I jumped into Photo Fun by exploring the resources and tools that Polly posted. I do have a problem though, they are all too much fun and it is so easy to spend hours on any one of them! Here are a few favorites:
I love, love, love Dear Photograph and immediately lost myself in the site’s funny, poignant, and fascinating stories–each told in a photo and brief caption. The site encourages you to “take a picture of a picture from the past in the present.” Personally, I think it would be great to get my siblings involved in a little family history project using old photos as an 80th birthday gift for my mom (my brother currently lives in the house she grew up in so there is certainly lots of opportunity). I can also think of a few school projects inspired by the site:
- 2nd grade (During our Caldecott unit): Using Flotsam by Caldecott Medal-winning author/illustrator David Wiesner (which depicts fantastical worlds viewed in photos-within-photos), have students explore telling a simple story with the same photo-within-a-photo technique.
- 4th grade (Local History unit): Using historical pictures of the school and community, compile a digital “then and now” photo album.
- 12th grade (Yearbook): A Dear Photograph style collage of graduating seniors and the school compiled for the yearbook.
If you haven’t checked out the NY times article on creating a “book face” get to it! It would be a great reading buddy project for our students. During our annual reading celebration, middle and high school students partnered with their elementary reading buddies could create book face photos together. A Bad Case of Stripes anyone?
I work with an ELA teacher on Battle of the Books and I can’t wait to share all the great tools that BigHugeLabs has to offer. I signed up and was immediately able to play! I used the Hockneyizer to create this collage from a single photo that I had recently snapped at the St. James Cemetary in Arlington, Vermont.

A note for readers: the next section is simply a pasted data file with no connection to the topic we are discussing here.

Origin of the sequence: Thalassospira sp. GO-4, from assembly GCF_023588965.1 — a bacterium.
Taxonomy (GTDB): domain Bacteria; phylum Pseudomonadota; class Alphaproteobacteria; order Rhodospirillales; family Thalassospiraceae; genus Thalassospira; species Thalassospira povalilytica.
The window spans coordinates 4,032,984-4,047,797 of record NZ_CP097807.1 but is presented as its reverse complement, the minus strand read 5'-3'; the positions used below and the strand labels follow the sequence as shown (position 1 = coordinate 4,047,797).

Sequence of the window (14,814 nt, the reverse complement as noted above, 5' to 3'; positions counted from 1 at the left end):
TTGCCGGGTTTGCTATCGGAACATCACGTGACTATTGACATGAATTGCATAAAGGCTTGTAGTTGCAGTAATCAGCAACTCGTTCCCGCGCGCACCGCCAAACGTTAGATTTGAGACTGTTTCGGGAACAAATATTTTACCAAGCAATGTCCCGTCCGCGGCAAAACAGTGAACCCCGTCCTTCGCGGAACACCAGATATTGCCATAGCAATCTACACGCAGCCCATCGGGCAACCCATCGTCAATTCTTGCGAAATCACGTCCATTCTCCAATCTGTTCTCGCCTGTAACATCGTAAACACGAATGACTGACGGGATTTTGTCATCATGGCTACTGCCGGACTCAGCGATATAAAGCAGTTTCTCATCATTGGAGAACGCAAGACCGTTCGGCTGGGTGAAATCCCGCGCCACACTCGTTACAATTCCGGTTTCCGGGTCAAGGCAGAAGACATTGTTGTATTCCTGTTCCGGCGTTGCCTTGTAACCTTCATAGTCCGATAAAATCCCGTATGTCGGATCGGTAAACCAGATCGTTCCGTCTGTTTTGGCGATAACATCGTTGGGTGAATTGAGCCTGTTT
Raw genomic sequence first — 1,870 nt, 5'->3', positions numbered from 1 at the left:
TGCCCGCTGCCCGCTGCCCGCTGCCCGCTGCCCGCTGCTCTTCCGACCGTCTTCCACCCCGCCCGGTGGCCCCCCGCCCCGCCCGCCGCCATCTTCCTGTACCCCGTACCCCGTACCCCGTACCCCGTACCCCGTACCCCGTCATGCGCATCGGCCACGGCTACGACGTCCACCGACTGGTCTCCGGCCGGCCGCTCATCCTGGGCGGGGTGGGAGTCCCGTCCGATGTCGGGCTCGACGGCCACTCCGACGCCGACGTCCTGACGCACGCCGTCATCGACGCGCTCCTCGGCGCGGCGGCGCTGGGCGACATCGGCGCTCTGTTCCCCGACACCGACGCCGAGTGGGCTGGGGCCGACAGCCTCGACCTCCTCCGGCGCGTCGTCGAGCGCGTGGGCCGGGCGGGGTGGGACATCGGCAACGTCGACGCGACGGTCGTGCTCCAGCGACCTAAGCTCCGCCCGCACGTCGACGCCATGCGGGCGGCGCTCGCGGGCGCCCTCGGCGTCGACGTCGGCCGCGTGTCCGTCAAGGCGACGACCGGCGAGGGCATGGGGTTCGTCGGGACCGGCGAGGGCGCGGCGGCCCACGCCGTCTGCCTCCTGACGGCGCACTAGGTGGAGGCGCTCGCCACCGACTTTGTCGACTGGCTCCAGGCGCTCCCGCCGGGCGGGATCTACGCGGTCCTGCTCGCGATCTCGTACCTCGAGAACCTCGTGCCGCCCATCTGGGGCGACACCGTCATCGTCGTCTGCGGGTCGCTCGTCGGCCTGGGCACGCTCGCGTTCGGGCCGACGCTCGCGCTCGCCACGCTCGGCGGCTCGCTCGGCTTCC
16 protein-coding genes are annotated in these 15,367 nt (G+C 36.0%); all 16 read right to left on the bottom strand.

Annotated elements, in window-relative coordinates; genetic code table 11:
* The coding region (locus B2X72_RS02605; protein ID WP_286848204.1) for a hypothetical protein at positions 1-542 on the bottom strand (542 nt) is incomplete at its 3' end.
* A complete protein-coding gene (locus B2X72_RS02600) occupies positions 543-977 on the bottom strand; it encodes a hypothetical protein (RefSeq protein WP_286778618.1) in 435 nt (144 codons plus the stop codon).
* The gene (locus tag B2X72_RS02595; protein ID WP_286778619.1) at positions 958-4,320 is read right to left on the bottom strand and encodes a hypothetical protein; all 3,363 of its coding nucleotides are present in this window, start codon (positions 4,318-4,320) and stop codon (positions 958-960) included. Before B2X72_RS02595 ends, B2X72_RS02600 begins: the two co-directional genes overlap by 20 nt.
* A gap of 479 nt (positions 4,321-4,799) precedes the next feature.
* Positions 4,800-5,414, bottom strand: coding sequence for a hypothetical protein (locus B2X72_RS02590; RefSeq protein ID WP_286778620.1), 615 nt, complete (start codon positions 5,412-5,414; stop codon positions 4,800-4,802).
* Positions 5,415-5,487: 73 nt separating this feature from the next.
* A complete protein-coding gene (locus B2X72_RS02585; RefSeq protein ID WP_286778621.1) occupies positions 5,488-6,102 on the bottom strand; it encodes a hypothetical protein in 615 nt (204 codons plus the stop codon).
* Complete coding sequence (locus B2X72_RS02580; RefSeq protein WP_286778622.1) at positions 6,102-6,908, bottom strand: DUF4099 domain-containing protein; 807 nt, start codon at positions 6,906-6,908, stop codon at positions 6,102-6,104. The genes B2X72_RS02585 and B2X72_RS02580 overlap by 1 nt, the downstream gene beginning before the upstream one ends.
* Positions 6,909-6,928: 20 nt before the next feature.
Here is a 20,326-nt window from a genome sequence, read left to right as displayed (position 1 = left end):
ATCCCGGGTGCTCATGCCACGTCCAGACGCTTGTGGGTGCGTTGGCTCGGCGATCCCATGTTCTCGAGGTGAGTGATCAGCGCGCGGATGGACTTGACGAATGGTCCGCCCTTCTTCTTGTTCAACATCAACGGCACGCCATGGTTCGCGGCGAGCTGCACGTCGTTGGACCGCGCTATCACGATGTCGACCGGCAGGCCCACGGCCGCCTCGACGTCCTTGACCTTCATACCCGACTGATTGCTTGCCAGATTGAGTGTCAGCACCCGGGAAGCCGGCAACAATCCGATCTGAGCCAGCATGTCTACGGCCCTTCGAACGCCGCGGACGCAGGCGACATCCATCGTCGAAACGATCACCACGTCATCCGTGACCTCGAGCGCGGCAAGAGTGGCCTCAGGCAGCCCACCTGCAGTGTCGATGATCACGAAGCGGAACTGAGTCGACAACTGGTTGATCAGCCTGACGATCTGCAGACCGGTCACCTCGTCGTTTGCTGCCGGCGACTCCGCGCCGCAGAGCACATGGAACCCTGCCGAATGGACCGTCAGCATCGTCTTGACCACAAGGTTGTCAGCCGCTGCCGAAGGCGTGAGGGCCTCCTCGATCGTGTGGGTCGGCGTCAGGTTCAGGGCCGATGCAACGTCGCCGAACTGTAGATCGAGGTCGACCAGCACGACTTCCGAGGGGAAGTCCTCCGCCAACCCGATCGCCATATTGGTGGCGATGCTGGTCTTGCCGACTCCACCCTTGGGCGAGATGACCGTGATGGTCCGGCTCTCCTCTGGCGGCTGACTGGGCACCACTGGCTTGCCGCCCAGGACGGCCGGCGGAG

BigHugeLabs will be perfect for 0ur 7th graders whose projects already include creating movie posters and Magazine Covers. Perhaps we could add character Trading Cards…they could download a photo, add personality traits (but not the name) and have others try to identify who is depicted.
PhotoFunia is a free photo editor that is super easy to use and would be great for any age. The site proclaims “Your Photos Could Get Awesome! Tons of Effects, Fonts, Overlays.” It does not disappoint. Students can upload their photos to create countless posters, billboards, cards, typewriter messages, and more. In a matter of seconds I created this message that I can wait to use!
I confess that I am guilty of Book spine poetry envy. I first saw the idea at workshop presented by Kathleen Odean several years ago and I have been meaning to have a book spine poetry event ever since. OK, this is it! I am committing to it this year–it could be done as a welcome back activity, a celebration during National Poetry month in April, and definitely as part of our Battle of the Books competition… In the meantime, here are two examples I put together from around the house:
What a great day of photo fun!